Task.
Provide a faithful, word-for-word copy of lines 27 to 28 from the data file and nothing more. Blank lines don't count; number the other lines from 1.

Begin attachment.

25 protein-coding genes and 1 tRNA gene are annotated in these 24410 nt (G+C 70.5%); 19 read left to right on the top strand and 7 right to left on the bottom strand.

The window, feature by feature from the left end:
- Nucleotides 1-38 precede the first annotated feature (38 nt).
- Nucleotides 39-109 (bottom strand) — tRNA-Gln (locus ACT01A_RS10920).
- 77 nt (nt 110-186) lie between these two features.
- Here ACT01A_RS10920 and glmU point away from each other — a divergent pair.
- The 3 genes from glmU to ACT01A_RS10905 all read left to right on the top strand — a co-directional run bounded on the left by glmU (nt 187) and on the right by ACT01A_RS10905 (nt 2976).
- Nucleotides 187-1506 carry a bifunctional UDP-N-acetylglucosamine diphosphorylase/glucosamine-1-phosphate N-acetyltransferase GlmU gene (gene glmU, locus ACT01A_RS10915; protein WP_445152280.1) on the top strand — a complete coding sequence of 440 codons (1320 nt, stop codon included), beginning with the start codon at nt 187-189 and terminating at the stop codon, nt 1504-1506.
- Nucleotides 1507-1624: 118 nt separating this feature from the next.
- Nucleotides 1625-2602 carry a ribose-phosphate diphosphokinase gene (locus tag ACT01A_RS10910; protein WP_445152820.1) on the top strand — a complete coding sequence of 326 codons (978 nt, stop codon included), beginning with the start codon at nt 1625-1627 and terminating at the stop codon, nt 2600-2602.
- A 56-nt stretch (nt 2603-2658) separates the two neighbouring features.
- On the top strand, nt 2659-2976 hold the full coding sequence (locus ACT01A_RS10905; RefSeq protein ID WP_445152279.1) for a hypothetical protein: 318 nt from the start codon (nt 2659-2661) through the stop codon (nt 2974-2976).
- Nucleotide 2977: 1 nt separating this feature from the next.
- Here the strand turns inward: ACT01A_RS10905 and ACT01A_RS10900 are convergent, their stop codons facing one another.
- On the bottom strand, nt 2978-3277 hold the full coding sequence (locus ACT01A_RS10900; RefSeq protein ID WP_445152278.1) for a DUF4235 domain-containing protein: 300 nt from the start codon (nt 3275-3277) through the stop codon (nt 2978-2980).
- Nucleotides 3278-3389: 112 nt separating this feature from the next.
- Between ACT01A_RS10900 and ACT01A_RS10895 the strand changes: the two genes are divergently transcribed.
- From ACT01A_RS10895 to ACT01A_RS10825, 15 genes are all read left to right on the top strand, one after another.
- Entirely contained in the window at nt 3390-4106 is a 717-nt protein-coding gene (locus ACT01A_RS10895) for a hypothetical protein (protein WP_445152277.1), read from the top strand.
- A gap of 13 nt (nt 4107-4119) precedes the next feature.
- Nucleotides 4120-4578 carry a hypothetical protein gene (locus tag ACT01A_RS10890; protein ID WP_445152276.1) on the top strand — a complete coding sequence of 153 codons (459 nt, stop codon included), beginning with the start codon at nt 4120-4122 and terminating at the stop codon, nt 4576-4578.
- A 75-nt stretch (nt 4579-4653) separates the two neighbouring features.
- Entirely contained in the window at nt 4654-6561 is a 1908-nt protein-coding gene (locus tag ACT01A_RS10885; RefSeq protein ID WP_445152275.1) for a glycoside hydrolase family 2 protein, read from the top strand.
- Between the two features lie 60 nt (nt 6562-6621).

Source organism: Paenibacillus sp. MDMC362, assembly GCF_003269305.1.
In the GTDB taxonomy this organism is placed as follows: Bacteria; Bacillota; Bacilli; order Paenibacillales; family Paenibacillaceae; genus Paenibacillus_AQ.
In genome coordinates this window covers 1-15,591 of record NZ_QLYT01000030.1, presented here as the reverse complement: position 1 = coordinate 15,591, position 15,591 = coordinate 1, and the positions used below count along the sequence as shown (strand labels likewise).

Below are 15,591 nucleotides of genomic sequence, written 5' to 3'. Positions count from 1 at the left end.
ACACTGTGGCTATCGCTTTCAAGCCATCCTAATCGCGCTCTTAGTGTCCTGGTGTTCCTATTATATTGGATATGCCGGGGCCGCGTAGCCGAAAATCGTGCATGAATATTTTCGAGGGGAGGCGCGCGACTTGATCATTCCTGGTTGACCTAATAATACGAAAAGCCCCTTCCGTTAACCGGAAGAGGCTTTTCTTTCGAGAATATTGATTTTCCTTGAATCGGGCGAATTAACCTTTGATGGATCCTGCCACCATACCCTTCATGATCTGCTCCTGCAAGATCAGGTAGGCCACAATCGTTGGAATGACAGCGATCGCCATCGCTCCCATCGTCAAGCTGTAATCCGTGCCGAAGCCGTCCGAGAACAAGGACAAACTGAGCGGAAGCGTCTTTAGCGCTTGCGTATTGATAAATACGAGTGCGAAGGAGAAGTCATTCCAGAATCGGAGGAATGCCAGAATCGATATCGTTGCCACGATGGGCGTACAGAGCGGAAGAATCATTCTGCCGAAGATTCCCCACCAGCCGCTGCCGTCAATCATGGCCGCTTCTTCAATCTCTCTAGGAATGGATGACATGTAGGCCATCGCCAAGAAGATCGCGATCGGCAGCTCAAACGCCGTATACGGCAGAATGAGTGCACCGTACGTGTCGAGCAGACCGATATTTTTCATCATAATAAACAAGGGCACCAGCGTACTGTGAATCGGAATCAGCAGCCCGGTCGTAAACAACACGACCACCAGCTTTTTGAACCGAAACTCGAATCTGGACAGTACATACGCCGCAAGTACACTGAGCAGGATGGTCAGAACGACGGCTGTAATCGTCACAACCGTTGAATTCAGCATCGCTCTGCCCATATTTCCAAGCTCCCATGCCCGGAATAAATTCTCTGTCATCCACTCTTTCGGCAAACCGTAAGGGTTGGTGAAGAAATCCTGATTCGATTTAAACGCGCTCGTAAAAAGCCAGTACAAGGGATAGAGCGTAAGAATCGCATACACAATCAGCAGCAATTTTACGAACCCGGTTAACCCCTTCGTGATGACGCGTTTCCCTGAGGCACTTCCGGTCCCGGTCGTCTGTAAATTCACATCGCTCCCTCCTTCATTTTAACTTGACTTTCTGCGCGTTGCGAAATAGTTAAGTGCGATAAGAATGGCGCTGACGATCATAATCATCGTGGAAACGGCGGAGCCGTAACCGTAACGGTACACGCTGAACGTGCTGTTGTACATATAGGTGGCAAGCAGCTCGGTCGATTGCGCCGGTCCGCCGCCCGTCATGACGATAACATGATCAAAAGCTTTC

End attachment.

In genome coordinates this window covers 1-15,591 of record NZ_QLYT01000030.1, presented here as the reverse complement: position 1 = coordinate 15,591, position 15,591 = coordinate 1, and the positions used below count along the sequence as shown (strand labels likewise).

Below are 15,591 nucleotides of genomic sequence, written 5' to 3'. Positions count from 1 at the left end.